Robert Kaplinsky is a math educator and presenter. He also co-founded Open Middle, a website that encourages problems which require “a higher Depth of Knowledge than most problems that assess procedural and conceptual understanding,” according to the Open Middle website. These “open middle problems” support the Common Core standards and give students opportunities to discuss their thinking.
Kaplinsky is also the creator of #ObserveMe, according to his Twitter profile. That movement encourages teachers to observe one another and provide suggestions for improvements. In a post on his blog, he provided a template that teachers can use to list a few points they want feedback on from colleagues who observe their classrooms. Many teachers have used the hashtag to share photos of their signs on Twitter. (In a different blog post, he also shares a collection of suggestions for “Troubleshooting #ObserveMe” based on some common problems teachers have encountered after joining the movement.)
His blog has a wide range of posts that appeal to different audiences. Some are targeted towards a K-12 audience of teachers, parents and students (such as this series about the Common Core standards). Posts such as “What Do Van Halen, King Solomon And Formative Assessment Have In Common?” are framed in the context of education, but could also appeal to folks who enjoy reading engaging posts that are sprinkled with novel connections. (I won’t spoil the surprise link between King Solomon and Van Halen, but it’s a fascinating one.) Here are just a few of his other thought-provoking blog posts:
- “Never Ask A Question A Horse Could Answer,” which tells the story of Clever Hans, a famous horse who appeared to do math in front of audiences. It also relates that story back to the way we ask questions.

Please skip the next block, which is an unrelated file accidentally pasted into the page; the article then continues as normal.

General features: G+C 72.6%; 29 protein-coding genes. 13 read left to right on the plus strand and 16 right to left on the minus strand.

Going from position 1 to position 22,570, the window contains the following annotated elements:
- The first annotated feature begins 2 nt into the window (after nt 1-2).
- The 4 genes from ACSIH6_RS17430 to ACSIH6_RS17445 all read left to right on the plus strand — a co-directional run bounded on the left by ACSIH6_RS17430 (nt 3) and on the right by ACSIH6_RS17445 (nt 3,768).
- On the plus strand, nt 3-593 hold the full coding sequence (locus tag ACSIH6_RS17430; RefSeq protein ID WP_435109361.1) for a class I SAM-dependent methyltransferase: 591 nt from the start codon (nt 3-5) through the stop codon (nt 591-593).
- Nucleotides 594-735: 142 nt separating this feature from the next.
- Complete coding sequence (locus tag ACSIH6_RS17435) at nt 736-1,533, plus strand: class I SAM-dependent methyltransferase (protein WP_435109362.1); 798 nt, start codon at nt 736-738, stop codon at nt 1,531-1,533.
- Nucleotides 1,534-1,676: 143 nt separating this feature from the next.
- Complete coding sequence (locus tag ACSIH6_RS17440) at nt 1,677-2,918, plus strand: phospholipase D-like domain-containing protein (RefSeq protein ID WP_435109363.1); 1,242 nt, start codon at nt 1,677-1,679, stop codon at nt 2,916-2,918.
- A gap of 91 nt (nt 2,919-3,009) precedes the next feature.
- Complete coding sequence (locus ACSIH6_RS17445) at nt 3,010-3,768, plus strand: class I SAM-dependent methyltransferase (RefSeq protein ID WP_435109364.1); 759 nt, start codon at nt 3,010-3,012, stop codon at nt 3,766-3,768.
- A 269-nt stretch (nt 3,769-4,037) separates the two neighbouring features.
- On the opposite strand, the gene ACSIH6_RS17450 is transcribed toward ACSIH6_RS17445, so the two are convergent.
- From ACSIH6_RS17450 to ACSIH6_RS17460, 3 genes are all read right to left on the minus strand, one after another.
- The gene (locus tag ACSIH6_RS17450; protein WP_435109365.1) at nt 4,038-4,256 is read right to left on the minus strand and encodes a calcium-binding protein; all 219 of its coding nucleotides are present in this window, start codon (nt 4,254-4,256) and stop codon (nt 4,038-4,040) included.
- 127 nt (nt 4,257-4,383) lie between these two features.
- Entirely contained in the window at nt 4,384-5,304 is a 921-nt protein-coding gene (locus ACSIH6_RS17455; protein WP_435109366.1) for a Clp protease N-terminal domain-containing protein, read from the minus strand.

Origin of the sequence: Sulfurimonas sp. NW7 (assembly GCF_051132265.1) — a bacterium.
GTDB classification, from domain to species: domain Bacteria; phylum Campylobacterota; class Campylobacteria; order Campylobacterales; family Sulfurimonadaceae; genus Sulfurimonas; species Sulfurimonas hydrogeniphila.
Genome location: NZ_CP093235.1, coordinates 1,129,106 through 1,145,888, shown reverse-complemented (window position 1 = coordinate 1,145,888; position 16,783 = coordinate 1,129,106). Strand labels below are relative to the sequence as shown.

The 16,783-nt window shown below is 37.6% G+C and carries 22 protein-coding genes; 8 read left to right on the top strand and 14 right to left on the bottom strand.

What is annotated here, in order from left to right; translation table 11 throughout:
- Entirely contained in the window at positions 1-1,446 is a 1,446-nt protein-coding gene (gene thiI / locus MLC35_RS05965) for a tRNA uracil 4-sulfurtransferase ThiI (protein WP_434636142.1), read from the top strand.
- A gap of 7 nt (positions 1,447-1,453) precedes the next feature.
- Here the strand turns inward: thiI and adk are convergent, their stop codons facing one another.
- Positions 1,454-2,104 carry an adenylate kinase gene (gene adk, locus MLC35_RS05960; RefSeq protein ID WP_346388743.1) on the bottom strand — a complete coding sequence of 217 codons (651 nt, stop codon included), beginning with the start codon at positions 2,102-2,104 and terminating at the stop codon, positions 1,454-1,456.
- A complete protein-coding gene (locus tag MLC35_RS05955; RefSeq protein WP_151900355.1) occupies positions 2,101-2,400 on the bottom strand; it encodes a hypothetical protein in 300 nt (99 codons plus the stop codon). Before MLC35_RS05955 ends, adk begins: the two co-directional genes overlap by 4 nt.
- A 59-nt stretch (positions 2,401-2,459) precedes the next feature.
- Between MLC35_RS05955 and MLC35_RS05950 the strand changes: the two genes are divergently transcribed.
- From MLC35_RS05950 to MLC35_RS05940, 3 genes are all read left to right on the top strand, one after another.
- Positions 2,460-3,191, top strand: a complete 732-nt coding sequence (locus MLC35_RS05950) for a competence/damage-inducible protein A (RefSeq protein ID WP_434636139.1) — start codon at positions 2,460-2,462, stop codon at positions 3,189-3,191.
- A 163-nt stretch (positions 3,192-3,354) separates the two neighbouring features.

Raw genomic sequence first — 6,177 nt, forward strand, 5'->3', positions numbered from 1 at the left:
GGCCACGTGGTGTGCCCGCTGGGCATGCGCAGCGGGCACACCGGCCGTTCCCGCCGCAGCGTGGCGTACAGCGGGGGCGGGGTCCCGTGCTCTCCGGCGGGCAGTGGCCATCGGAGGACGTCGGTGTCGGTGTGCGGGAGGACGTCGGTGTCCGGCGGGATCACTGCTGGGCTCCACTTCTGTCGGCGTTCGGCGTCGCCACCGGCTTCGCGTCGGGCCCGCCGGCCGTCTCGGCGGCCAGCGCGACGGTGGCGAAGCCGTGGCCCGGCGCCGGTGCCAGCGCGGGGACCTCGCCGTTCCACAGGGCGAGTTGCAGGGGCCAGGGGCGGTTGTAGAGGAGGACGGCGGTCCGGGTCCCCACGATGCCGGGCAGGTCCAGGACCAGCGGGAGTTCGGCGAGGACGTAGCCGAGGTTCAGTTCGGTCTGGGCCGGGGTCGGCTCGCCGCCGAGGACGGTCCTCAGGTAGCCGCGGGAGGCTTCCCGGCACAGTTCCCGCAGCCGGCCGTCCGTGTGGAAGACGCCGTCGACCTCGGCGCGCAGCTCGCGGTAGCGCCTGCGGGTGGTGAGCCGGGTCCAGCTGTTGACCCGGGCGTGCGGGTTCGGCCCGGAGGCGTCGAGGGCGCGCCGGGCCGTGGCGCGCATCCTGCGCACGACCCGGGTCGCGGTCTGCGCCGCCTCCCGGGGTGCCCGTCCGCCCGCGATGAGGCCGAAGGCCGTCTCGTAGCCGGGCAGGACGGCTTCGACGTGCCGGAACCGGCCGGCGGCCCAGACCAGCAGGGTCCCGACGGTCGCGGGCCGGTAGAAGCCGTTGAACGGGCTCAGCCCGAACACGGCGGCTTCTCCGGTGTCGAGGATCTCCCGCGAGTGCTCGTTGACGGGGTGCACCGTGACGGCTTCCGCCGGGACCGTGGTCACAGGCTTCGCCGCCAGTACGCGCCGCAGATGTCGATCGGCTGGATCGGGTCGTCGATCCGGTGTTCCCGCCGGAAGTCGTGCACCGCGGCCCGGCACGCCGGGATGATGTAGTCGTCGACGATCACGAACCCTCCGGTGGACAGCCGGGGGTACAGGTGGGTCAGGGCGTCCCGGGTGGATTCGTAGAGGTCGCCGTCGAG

- “The Differences Between Scary And Dangerous Are Alarming,” a short post sharing insights that apply both within and outside of math.
- “What I Wish Teachers Knew About Living In A Group Home”
- “Math Modeling Can Get You Kicked Off A Plane” (and the other posts in his “Math Modeling Can…” series)
Kaplinsky’s website also offers more than 70 “real world problem-based math lessons” for grades K-8 and the subjects of algebra 1, geometry and algebra 2. The lessons, which are free to download and use with students, are centered on topics ranging from “How Can We Make Stronger Passwords?” to “How Many Soda Combos Are There On A Coke Freestyle?” At the bottom of each lesson is information about which content standard(s) the lesson relates to.
Recently, Kaplinsky offered a series of webinars on “Why We Should Reconsider Using Word Problems (And What We Should Be Doing Instead).” He created one for elementary school teachers, one for middle school teachers and one for high school teachers. You can replay them here.
Have you joined the #ObserveMe movement for your own teaching? Are there other resources for math teachers that you would like to see covered in future blog posts? Please always feel free to reach out to me in the comments, on Twitter (@writesRCrowell) or via email (RachelJCrowell@gmail.com)!